by Natalie K. Bell
Recently introduced in the United States in 2006, mangosteen is still a novel and not-easily-found fruit.
Mangosteen is an enigmatic fruit. It’s deep plum shell hides away the strikingly white and tantalizingly sweet sections of its insides. The U.S. outlawed the fruit from Southeast Asia until 2006 when the irradiation technology for pests came about. Articles have been written on its indescribable flavor that’s become increasingly popular as yet another super food (StarTribune
). I would try my hand at describing the taste, but having never tried this mysterious fruit, I am in the dark. I can, however, shed light on what it does for your body.
Xanthones: A New Antioxidant
Preliminary studies show xanthones put up quite an antibacterial fight against MRSA.
This is a chemical, polyphenol, and antioxidant found in the pericap of the mangosteen that’s being studied for its antibacterial qualities. An in-vitro (test tube) study tested the effects of xanthones on strains of MRSA (Staphylococcus aureus
) found that it had high antibacterial activity (Journal of Pharmacy and Pharmacology
). That anti-bacterial quality isn’t just good for fighting illness either, another in-vitro study found that this chemical also works to combat acne bacteria (Medical Principles and Practice
A True Cancer Fighter?
Xanthones are also being tested for fighting cancer and combating free radicals (The New York Times
). An ongoing test study of xanthones found in the plant clusiaceae found that it was a significant antioxidant and free radical scavenger (American Chemical Society
). As for it’s anti-carcinogenic properties, one study in rats found preliminary results for its cancer-preventative qualities and theorized that future studies with look into how it might be used as a supplement to current anti-cancer therapies (International Journal of Molecular Sciences
). It’s important to stress, however, that this research has not been done on humans, and these are early findings.
Where’s the Science?
The research on mangosteen is preliminary and hasn't been tested on humans.
Unfortunately, there haven’t been many research studies done on mangosteen involving humans, or even too many on rats (Harvard Women’s Health Watch
). It’s been marketed as an immune system booster that can aid in everything from help eczema to treating acne — but it's important to have studies testing this on humans. Its usage in folk medicine means that it’s not likely to be harmful when used for skincare unless you have an allergy (Skin and Allergy News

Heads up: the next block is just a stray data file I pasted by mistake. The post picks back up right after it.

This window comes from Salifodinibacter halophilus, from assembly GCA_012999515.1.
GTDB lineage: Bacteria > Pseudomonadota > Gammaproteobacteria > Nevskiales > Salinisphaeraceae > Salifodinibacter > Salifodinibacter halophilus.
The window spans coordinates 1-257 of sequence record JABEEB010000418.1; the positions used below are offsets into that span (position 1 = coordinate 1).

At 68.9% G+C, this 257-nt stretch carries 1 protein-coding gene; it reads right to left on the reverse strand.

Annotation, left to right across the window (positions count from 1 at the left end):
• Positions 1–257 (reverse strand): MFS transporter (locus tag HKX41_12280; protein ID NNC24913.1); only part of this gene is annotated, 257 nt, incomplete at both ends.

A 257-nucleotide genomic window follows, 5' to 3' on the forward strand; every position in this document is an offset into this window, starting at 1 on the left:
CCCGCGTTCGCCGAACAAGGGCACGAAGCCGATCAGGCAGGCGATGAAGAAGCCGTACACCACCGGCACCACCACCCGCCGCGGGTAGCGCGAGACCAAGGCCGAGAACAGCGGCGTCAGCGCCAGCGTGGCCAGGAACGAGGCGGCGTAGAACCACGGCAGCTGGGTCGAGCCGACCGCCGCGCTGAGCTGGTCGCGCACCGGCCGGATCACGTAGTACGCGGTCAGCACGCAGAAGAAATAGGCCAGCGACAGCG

One of the criticisms of mangosteen is that it’s a pricey way to get antioxidants that we’d do just as well to get from prunes (Better Nutrition
). While those antioxidants aren’t xanthones, the research is so preliminary in terms of its benefits that it’s too early to say mangosteen is more of a wonder fruit than other fruits. A lot of the hype comes from advertisements and the juice industry, but it hasn’t passed through the research route it needs to in order to be confirmed (Cancer Decisions
). The studies' conclusions call for more research and research on humans to determine exactly how well mangosteen works and what it does.
Maybe in the future, researchers will find mangosteen does everything is says it does. Until then, some skepticism is healthy.
Mangosteen is an exotic and novel fruit that’s just recently been allowed into the U.S. It has an indescribably sweet flavor and preliminary tests showing its potential benefits. But they’re just that — preliminary and potential. Until tests are done on humans and more scientific literature is written, the hype around mangosteen should be taken with a pretty sizable grain of salt. Perhaps researchers will find it to be the wonder fruit it’s boasted as, but until then, it’s good to remain a bit skeptical as to whether it’s as good as they say it is. It’s been used in folk medicine for a long time and is generally safe. But like any food, you might have an allergy and it could conflict with certain medications. It should be fine on skin barring allergies, but just make sure to chat with your doctor before eating it, drinking it, or using it as a supplement to ensure you won’t compromise other medical treatments.